12 de Marzo:  10 am  – 4 pm en: St. James Church. 785 Lakeshire Dr., Tupelo 38804

26 de Marzo:  12:30 – 4 pm en: Sacred Heart Church. 238 E. Center St., Canton 39046

2 de Abril: 1:30 – 4 pm en: St. Therese Church. 309 W. McDowell Rd., Jackson 39204

 

Catholic Charities to offer ‘know your rights’ workshops

The Migrant Resource Center run by Catholic Charities of Jackson is sponsoring a series of “know your rights” workshops across the state. Nancy Sanchez, a cultural specialist for the center, said many people don’t know they have rights when U.S. Immigration and Customs Enforcement (ICE) officers knock on their doors.
“They have the right to remain silent. They have the right not to open the door. They have the right to talk to a lawyer,” said Sanchez. She hopes the information will ease some of the anxiety families are experiencing.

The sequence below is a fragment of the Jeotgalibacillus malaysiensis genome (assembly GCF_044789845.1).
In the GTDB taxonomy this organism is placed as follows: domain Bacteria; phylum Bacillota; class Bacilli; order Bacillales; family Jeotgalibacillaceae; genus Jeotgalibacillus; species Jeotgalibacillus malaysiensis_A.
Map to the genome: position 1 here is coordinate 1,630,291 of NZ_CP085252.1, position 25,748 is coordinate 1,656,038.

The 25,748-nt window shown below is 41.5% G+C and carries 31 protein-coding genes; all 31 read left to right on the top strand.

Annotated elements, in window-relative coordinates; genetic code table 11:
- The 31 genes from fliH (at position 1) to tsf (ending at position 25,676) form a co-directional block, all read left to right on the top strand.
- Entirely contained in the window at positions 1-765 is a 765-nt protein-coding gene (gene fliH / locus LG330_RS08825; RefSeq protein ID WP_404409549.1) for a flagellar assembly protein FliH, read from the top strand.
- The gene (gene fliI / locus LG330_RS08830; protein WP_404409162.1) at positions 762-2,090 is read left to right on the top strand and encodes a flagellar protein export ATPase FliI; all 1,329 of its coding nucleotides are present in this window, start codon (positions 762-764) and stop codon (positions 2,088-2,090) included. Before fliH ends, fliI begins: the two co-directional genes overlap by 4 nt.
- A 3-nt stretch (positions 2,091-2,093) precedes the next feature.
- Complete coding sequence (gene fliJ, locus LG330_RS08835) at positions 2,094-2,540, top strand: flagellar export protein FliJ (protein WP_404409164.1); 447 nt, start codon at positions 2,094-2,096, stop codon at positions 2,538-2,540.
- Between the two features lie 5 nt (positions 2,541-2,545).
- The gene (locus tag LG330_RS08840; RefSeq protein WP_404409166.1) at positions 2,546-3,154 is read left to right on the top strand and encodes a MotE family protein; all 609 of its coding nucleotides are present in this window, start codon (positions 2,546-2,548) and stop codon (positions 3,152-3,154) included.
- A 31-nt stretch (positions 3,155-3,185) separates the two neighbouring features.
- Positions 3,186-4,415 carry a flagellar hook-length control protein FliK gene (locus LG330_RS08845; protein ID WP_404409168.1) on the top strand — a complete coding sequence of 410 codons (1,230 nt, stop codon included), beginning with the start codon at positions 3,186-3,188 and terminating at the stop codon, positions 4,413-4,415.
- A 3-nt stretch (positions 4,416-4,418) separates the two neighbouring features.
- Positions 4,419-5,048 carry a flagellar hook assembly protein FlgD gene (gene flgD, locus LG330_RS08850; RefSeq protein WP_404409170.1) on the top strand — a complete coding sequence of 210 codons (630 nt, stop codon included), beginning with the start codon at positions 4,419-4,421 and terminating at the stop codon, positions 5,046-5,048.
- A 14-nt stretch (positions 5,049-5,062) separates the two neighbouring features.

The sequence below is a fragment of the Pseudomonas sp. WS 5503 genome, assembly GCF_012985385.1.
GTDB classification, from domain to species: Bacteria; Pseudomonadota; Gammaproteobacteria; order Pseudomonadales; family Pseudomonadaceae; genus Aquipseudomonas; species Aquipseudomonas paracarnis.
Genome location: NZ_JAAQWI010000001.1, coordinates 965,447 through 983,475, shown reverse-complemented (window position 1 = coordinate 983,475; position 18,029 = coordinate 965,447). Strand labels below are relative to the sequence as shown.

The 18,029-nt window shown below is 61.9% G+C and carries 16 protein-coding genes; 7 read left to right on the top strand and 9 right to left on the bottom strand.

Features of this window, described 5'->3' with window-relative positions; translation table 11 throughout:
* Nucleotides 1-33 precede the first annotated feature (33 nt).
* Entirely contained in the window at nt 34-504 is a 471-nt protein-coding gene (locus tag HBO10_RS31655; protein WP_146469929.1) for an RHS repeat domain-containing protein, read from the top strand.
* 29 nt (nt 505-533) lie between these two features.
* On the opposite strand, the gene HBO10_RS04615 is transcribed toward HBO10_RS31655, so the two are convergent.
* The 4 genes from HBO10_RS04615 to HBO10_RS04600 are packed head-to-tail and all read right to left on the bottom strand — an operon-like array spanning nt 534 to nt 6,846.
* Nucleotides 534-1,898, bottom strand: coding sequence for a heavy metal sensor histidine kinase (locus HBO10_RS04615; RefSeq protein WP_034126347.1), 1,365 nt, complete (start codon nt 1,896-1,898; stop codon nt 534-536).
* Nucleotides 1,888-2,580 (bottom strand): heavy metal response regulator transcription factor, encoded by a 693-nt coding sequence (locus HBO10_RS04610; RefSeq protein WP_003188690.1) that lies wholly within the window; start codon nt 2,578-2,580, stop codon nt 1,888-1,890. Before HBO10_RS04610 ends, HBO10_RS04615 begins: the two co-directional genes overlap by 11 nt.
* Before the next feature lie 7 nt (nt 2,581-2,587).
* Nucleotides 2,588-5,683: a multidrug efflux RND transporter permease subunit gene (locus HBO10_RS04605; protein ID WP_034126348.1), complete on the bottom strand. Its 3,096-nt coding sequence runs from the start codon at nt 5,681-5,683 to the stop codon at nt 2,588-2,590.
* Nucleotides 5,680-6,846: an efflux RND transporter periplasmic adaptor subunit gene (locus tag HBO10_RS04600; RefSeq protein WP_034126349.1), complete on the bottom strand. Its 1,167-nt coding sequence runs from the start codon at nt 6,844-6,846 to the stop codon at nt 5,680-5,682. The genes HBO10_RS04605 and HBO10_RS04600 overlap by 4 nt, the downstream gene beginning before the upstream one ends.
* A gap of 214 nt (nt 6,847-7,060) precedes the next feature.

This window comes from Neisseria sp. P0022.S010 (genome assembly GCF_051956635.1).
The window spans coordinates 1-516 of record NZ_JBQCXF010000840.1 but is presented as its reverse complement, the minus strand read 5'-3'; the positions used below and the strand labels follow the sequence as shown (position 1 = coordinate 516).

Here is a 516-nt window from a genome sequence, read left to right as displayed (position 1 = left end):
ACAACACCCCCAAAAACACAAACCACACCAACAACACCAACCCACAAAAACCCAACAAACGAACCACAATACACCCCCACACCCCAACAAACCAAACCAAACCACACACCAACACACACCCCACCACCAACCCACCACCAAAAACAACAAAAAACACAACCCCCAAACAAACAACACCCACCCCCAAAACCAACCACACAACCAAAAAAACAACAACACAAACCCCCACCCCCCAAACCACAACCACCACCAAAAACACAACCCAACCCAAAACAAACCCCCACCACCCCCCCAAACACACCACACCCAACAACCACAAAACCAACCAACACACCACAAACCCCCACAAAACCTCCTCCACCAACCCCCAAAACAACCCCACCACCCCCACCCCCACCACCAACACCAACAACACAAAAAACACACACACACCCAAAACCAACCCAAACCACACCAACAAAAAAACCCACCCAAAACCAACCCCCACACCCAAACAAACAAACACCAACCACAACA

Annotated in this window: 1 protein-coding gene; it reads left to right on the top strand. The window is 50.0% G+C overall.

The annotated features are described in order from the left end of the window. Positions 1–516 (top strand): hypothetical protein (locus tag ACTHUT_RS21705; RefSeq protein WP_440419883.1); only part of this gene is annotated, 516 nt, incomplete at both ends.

An attorney will also be on hand at the workshops to offer legal assistance to attendees who may be eligible for immigration aid. “Part of the purpose of these workshops is to see if someone qualifies for relief because of domestic violence or if they have been the victim of a crime or if they have a family member in need and we can petition for them,” explained Sanchez.

March 12 – 10:00 am to 4 pm  – St. James Church – 785 Lakeshire Dr., Tupelo 38804

March 26 – 12:30 pm to 4 pm – Sacred Heart Church – 238 E. Center St. Canton 39046

April 2 – 1:30 pm to 4 pm – St. Therese Church – 309 W. McDowell Rd. Jackson 39204

Advocates stress that U.S. has moral obligation to welcome refugees

By Dennis Sadowski
WASHINGTON (CNS) – Leaders from six organizations want Americans and President Donald Trump to understand that refugees, especially those from war-torn Middle Eastern countries, are average people with careers, comfortable homes and loving families rather than see them as a monolithic threat to the United States.